Not only were there good guys and bad guys, but professional wrestling had its own lingo used backstage. It went ridiculously far to try and protect its image: “Good guys” and “bad guys” were not seen sharing a hotel. Some went to such lengths to not be seen with their opponents before matches, that some have had to fabricate stories or even go out of their way to make it seem like them being in the same area was a major problem. These story lines far extended from the boundaries of the squared circle, they were real to the fans damn it.
Whenever men like the Macho Man Randy Savage spoke, they listened. Why is it that the words of these professional wrestlers, worldwide entertainers, were so strong to us? Let’s skip forward some years now and let’s look at the modern WWE.
In the modern WWE, World Wrestling Entertainment, there has been a shift – A large portion of their fan base has changed. The backstage lingo has been leaked and people, including myself, knows about some of the terms and we follow it for more than just the matches: We watch it and hope that the guys we find the most talented will go far.
But why do we watch it like this? Why can’t we just watch a simple match and enjoy it?
Simple differences between pro wrestling and traditional wrestling fans
I enjoy wrestling. I think it’s a brilliant sport and has been a major attraction in the Olympics for a very long time. With all of the success of wrestling in the Olympics and around the world then, where does professional wrestling fit into it all?
I think I have noticed that pro wrestling fans and traditional wrestling fans have differences in interest. I enjoy watching two people grapple one another and score pins over one another. I enjoy the technical prowess of some of these men, as well as the pure brute strength they possess. Their core strength alone says enough about these individuals, but to see how they counter and turn, scoring points over their opponents – It’s incredible! The modern fan of professional wrestling however are really interested in the spots, which are usually brilliant, but these are highly planned.
Oh, let me apologise as I just jumped the gun – What do I mean by “spots”? This is a term used in the industry. A spot is defined as a planned sequence of actions for a move or event within a match. For example; if the wrestler Glenn Jacobs (Kane) were to use his famous chokeslam, he would stand back and signal the chokeslam. This gets the crowd excited as they know the move that’s about to happen to the opponent, when Glenn then waits for the opponent to turn around and taste a chokeslam from hell. In a future post, I’ll describe various well known terms within the industry and what they all mean.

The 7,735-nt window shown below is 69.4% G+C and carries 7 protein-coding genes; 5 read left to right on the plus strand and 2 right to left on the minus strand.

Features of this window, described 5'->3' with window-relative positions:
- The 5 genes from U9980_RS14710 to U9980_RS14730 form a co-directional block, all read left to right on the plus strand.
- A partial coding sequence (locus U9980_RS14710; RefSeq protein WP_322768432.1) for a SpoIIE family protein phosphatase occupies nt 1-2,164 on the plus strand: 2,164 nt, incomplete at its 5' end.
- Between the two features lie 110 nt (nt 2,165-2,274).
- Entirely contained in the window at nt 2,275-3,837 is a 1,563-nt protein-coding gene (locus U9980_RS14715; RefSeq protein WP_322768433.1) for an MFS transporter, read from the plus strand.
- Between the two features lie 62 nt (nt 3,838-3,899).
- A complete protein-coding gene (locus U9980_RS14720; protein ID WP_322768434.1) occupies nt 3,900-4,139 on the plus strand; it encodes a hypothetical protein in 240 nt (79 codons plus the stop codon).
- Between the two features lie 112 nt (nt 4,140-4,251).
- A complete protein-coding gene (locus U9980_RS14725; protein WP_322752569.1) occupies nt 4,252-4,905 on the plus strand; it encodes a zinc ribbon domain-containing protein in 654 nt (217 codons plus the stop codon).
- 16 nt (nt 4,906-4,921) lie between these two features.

The video I linked above shows “Kanes 20 top chokeslams“. This is another point about professional wrestling: It gets people going. It gets you excited for the next weeks events in Monday Night RAW and Friday Night Smackdown – Or whatever promotion you watch. Be it TNA, Chikara, New Japan Pro Wrestling – Whatever you watch – you’ve likely watched it because the promoters have played to its core audience: You.
Technology advances story
The WWE has gone really far and have done as much as they can to incorporate and capitalise on the Internet Wrestling Community. Triple H has mocked the IWC, as a jab at them and to make them angry – Helping fuel the want to see the matches coming up. The fans will laugh, the fans will chuckle – but since the WWE have kept up with current technology and current affairs, even going so far as to make their own damned on-demand network, they will always be on top of stories.
Heck, the amount of times a feud has been started or rekindled thanks to using services such as Twitter, it’s amazing! It’s clever story telling done in a really simple way. The stories will never win “Golden Oscar Gummy-Gram Of The Year 2014”. But what they will do is simply what they say they will do on the tin: Entertain.
Oh – Let’s also not forget: Some of these professional wrestlers theme tunes are simply out of this world.
So, the reason I chose this as my “Geeking Out Hard” post, is that I have huge respect for these wrestlers. Thanks to professional wrestling and cosplaying, I have realised how much fitter I want to be. Before I was watching professional wrestling, I was 19 stone (266lbs). That’s big enough to be a 6 foot plus super muscular wrestler! That was all thanks to being lazy and fat, plus I’m a short man. Once I got into professional wrestling, I wanted to lose weight and lose it fast.
So, I took up a better diet and I went to a gym. As of the time of writing, I am 12 stone (168lbs). This sounds great, but I have a long way to go still. I realise I still have a long way to go but I am happy with my accomplishments so far. Thanks to how fit the wrestlers are, I have taken to looking after myself better. I don’t gorge myself with unnecessary junk food, instead I work to make sure I am going to live a healthier lifestyle. All thanks to men such as CM Punk, Dolph Ziggler, Daniel Bryan – These are three men who I look at and see a brilliant physique – And I want that. They have given me something to work towards.
But then there’s the IWC, too! Without them, I’d not be writing this article. If you’re part of the IWC – Drop us a comment. Let me know your feelings about this post. Perhaps this post is a poor representation of the industry to you and you’d like to share your views? Let us know!
What did you all think? Come join in with my little rant and love about professional wrestling. Alternatively – Tell me what you don’t like about it! I can understand why people don’t like it; I’d love to see your views on it! Whether you like it or not – Comment guys! Until next time, this has been Timlah and he has been Geeking Out Hard.
In 2011, CM Punk shocked the world when he beat John Cena for the WWE Championship in CM Punks home town of Cicago, Illinois. In the build up to this, CM Punk was able to sit down at the top of the ramp and he aired his grievances to the world. This was a major turn in the WWE and indeed perhaps the whole of professional wrestling.